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    ABSTRACT: Patients with chronic kidney disease (CKD) are at increased risk for inappropriate or potentially harmful prescribing. The aim of this study was to examine whether a multifaceted intervention including the use of a software programme for the estimation of creatinine clearance and recommendation of individual dosage requirements may improve correct dosage adjustment of relevant medications for patients with CKD in primary care. A cluster-randomized controlled trial was conducted between January and December 2007 in small primary care practices in Germany. Practices were randomly allocated to intervention or control groups. In each practice, we included patients with known CKD and elderly patients (≥70 years) suffering from hypertension. The practices in the intervention group received interactive training and were provided a software programme to assist with individual dose adjustment. The control group performed usual care. Data were collected at baseline and at 6 months. The outcome measures, analyzed across individual patients, included prescriptions exceeding recommended maximum daily doses, with the primary outcome being prescriptions exceeding recommended standard daily doses by more than 30%. Data from 44 general practitioners and 404 patients are included. The intervention was effective in reducing prescriptions exceeding the maximum daily dose per patients, with a trend in reducing prescriptions exceeding the standard daily dose by more than 30%. A multifaceted intervention including the use of a software program effectively reduced inappropriately high doses of renally excreted medications in patients with CKD in the setting of small primary care practices. Trial registration Current Controlled Trials ISRCTN02900734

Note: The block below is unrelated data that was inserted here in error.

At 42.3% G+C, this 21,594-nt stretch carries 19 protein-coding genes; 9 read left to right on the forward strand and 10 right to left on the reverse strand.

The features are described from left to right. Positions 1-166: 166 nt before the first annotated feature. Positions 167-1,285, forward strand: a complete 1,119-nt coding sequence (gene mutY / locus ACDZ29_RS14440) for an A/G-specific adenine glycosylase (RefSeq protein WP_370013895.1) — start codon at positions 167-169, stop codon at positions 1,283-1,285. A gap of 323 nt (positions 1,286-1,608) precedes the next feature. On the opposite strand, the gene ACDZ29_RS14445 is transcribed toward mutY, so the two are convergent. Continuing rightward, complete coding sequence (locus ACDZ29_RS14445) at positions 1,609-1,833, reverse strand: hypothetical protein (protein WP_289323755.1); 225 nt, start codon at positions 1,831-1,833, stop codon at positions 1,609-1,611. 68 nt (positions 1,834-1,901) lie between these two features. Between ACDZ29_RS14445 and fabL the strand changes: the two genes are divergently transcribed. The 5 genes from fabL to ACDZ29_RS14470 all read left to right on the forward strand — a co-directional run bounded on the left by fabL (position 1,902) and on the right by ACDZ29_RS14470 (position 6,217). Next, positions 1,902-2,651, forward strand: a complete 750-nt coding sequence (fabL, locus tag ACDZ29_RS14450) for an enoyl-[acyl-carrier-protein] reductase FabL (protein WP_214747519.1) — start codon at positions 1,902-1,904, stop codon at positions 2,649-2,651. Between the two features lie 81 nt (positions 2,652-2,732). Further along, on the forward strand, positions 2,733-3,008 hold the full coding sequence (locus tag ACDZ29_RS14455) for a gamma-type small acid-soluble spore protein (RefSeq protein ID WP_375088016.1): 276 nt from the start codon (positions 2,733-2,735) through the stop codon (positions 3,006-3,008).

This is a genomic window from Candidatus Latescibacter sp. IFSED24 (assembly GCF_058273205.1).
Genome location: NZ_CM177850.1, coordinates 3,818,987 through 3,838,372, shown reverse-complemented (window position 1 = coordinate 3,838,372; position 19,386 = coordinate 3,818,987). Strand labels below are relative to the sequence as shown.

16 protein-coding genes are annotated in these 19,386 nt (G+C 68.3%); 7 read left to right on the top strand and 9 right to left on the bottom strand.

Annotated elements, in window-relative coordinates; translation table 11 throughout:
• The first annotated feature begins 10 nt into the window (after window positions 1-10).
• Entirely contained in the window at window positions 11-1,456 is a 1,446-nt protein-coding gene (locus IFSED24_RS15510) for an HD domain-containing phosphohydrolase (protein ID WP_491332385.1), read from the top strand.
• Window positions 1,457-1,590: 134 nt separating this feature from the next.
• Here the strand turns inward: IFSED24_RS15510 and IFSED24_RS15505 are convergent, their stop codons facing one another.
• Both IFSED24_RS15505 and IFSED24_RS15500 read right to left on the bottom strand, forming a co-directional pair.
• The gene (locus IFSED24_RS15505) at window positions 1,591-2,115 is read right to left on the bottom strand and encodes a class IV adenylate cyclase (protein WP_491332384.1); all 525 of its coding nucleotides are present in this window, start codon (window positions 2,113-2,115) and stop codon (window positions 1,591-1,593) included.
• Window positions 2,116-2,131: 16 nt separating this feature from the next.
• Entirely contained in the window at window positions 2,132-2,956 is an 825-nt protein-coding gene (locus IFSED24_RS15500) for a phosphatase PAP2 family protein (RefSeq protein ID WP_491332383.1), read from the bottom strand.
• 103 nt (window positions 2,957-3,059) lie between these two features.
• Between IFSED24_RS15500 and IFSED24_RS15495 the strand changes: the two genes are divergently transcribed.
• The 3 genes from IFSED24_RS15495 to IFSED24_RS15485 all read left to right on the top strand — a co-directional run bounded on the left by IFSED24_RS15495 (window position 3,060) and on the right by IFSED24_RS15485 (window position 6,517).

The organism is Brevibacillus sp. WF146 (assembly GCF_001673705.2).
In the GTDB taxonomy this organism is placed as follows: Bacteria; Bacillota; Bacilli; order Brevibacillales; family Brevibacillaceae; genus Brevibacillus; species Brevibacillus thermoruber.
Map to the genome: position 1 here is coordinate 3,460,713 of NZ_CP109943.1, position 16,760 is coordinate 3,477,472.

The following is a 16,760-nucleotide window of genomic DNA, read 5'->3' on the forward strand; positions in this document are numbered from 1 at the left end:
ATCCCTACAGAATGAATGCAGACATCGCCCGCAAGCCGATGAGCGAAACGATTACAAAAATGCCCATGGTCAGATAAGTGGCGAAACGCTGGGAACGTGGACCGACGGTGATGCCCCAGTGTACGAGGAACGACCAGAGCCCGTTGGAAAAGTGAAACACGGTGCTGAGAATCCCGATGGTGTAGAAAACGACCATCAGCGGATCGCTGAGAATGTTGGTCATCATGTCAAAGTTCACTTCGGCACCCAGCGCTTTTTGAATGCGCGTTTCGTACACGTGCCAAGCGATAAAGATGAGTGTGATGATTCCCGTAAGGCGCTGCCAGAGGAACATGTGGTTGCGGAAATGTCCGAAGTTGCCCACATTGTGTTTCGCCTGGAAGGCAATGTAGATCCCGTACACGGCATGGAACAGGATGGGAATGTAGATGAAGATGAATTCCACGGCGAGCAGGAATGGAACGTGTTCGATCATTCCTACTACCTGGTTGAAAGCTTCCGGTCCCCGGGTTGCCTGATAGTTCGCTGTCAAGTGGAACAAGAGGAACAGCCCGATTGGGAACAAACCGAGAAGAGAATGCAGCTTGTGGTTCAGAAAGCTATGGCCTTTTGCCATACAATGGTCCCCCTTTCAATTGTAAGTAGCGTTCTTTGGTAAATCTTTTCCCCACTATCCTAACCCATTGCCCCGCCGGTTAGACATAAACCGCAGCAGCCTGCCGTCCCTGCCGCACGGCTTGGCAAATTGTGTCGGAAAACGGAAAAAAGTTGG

BMC Family Practice 09/2012; 13(1):91. DOI:10.1186/1471-2296-13-91 · 1.67 Impact Factor
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    • "A given specialty's residency fill rates linearly correlate with that specialty's expected income [48,49]. Although medical student debt is often cited as a deterrent from primary care specialty choice, gross income and lifetime earning potential may be more influential than educational debt [50]. Indeed, most studies do not show a linear association between debt and primary care specialty choice. "